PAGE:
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Is the chromatic number of a Cayley graph on $p$-groups with any generating set bounded by the chromatic number of the maximal induced circulant subgraph?

I think yes. Because for one, the main obstruction to the chromatic number, the clique size directly corresponds to a circulant subgraph. For another probable reason, from this question, it appears that some circulant graphs' coloring can be extended to those for Cayley graphs on $p$-groups using homomorphism extension. Is a similar extension possible for any other Cayley graph with respect to some generating set? Any hints? Thanks beforehand.

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    $\begingroup$ What is "the maximal induced circulant subgraph"? How does clique size "directly correspond" to a circulant subgraph? $\endgroup$
    – verret
    Jan 9 at 3:27
  • $\begingroup$ @verret I regard the largest set of vertices (along with the corresponding edges) whose induced graph with respect to the generating set is a circulant graph as the "maximal induced circulant graph" $\endgroup$
    – vidyarthi
    Jan 9 at 10:30
  • $\begingroup$ @verret Since a clique is a circulant graph, so I say that clique "directly correspond" to a circulant subgraph. Of course, I am interested in the case the clique is not the one consisting of all vertices of the graph $\endgroup$
    – vidyarthi
    Jan 9 at 10:32

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First, if you mean the largest induced circulant subgraph, you should call it a maximum induced circulant subgraph, not maximal. (That is quite standard in this kind of area, where maximal would mean "not contained in a larger one".)

Second, "the" maximal (or maximum) induced circulant subgraph is generally not well-defined. One could have multiple maximum induced circulant subgraphs that are not isomorphic, or don't even have the same chromatic number.

Third, contrary to what is claimed in the other question you linked to, maximum induced circulant subgraphs typically do not correspond to cyclic subgroups, or to any natural substructure of the original group.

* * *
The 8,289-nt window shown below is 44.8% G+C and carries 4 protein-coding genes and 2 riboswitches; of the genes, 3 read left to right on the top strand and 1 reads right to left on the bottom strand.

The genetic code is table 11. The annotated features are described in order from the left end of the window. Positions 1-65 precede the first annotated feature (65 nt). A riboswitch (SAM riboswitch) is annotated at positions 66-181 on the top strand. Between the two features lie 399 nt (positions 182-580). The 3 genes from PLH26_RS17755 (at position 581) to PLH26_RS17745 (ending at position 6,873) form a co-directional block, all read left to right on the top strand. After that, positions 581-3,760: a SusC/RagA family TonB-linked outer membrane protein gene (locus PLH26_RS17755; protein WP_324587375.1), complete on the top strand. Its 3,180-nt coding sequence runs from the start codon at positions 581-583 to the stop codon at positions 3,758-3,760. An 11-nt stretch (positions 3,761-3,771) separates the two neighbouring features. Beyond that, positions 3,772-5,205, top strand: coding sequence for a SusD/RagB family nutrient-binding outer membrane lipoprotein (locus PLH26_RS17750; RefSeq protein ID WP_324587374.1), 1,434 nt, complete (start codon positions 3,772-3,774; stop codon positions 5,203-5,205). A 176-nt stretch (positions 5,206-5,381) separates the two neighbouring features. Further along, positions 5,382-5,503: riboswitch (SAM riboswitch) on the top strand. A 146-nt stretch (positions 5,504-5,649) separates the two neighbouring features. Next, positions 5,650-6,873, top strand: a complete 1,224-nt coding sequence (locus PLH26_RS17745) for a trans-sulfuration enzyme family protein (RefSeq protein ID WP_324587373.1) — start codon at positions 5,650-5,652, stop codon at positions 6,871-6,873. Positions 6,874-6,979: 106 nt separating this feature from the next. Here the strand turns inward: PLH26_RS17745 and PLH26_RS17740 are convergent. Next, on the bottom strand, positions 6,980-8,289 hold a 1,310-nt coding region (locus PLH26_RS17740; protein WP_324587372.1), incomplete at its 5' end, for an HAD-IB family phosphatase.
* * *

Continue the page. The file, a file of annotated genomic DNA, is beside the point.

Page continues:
Even if they did correspond to cyclic subgroups, why would that imply the relationship between chromatic numbers? All in all, there is really no reason for anything close to this to be true. (And why the restriction to $p$-groups?)

Anyway, if one goes looking for counter-example, it's hard not to find one. One must of course avoid order $p$, as these graphs are all circulants. So one goes to order $p^2$. $p=2$ is degenerate here, as all Cayley graphs of order $4$ are circulants, but one can take $p=3$ and consider for example $C_3\square C_3$, the Cartesian product of two $3$-cycles (one of the simplest Cayley graph that is not a circulant).

If one removes a (maximum/maximal) independent set of size $3$, the induced subgraph on the remaining six vertices is a $6$-cycle, which is a circulant. It is not too hard to check that there are no other induced circulant subgraphs of order at least $6$. A $6$-cycle has chromatic number $2$, but the original graph has chromatic number $3$.

(Note that $6$ does not divide $9$, so this also illustrates the non-correspondence with subgroups.)

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